If China is Africa’s foremost economic and trading partner, why then is it that Africans know very little of political processes in China? The National People’s Congress (NPC) and Chinese People’s Political Consultative Conference (CPPCC), held annually at the Great Hall of People in Beijing, provides a window for Africans interested in China’s political modus operandi. The annual NPC and CPPCC conclaves were held last week. Because they are held concurrently, they have come to be colloquially referred to as the Two Sessions.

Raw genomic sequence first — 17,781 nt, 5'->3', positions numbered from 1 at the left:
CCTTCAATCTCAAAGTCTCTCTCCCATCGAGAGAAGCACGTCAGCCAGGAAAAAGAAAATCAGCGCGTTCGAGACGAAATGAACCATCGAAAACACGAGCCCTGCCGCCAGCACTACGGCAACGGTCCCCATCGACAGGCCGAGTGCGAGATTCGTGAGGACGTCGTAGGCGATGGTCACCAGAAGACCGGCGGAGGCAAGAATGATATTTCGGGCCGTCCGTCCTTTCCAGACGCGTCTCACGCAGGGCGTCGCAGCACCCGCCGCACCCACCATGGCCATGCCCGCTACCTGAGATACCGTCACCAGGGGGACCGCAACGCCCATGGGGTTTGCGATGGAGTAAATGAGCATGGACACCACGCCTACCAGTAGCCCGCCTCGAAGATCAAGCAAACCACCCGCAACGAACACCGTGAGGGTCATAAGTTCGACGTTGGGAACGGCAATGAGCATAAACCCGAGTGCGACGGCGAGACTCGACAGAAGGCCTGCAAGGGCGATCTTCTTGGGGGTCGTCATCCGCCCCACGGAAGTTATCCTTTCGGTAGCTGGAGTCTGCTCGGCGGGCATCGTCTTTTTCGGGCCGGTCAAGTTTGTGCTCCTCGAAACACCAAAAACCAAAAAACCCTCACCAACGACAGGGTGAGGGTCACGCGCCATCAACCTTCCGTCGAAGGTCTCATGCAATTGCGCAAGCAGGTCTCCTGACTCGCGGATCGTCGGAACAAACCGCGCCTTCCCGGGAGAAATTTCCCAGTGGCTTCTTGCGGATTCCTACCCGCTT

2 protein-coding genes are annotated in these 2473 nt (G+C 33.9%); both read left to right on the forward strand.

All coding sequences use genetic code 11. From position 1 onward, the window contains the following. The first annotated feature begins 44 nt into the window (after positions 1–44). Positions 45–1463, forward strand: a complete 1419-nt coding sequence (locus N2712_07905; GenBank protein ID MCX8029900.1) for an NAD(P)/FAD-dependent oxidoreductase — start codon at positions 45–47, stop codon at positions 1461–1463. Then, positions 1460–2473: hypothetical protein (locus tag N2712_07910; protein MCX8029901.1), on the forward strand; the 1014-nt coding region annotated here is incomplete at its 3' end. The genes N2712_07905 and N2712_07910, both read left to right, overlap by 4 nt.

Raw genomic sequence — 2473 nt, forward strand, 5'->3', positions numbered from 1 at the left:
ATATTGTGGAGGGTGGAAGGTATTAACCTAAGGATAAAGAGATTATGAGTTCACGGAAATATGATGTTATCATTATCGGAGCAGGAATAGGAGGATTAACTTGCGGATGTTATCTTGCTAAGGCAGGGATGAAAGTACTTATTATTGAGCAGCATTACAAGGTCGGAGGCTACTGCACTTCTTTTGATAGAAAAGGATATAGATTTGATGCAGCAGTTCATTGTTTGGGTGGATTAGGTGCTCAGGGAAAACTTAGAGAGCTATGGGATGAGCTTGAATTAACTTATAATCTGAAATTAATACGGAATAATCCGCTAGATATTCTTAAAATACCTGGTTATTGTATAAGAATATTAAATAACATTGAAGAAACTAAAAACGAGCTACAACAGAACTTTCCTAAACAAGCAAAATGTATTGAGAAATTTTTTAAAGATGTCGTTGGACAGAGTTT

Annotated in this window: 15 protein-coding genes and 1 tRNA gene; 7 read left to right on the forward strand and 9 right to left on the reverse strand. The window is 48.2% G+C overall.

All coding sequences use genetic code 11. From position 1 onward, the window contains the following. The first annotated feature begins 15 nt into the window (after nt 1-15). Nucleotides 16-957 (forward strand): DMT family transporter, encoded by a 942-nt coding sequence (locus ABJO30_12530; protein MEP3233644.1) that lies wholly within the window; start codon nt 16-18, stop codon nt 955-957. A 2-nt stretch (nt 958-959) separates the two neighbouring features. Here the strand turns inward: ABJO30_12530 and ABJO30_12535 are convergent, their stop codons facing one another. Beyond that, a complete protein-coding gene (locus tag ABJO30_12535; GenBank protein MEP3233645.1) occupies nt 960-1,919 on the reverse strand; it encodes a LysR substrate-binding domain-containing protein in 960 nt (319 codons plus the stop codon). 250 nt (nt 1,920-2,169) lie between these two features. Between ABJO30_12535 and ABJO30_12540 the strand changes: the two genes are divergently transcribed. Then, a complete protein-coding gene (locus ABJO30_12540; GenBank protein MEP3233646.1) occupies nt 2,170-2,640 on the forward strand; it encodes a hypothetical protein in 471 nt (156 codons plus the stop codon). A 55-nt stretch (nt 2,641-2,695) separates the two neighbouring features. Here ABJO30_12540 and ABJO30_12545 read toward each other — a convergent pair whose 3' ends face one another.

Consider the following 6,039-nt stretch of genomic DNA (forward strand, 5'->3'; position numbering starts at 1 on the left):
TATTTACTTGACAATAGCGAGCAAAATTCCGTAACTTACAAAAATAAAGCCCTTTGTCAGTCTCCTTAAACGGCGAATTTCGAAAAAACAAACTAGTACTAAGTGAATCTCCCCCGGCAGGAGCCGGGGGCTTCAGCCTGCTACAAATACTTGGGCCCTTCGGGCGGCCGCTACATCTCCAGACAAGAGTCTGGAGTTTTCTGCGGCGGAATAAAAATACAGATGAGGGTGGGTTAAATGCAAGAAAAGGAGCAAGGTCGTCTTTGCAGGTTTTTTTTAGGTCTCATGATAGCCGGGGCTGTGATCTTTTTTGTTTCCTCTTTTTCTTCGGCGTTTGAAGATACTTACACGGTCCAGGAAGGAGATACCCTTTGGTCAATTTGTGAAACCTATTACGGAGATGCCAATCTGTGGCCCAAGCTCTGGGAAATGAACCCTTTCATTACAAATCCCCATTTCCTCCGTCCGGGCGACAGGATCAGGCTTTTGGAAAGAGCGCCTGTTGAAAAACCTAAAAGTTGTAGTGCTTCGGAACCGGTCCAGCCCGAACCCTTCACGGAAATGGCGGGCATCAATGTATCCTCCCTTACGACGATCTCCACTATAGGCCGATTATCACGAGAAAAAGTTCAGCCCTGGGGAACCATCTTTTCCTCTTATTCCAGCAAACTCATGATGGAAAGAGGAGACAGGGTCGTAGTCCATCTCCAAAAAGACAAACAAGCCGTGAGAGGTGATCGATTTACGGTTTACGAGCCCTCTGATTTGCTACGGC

All African countries have legislative bodies referred to as parliaments. Some countries such as Kenya and Nigeria have bicameral legislatures: parliament (lower house) and senate (upper house). Others such as Uganda and Tanzania have unicameral legislatures: just parliament, no senate. The legislative set-up in African countries is largely a legacy of European colonialism such that they are modelled on the practice in the UK, France, Portugal and Spain. Over the years, African countries have tinkered with their legislative structures but always within the strictures of the colonial legislative superstructures.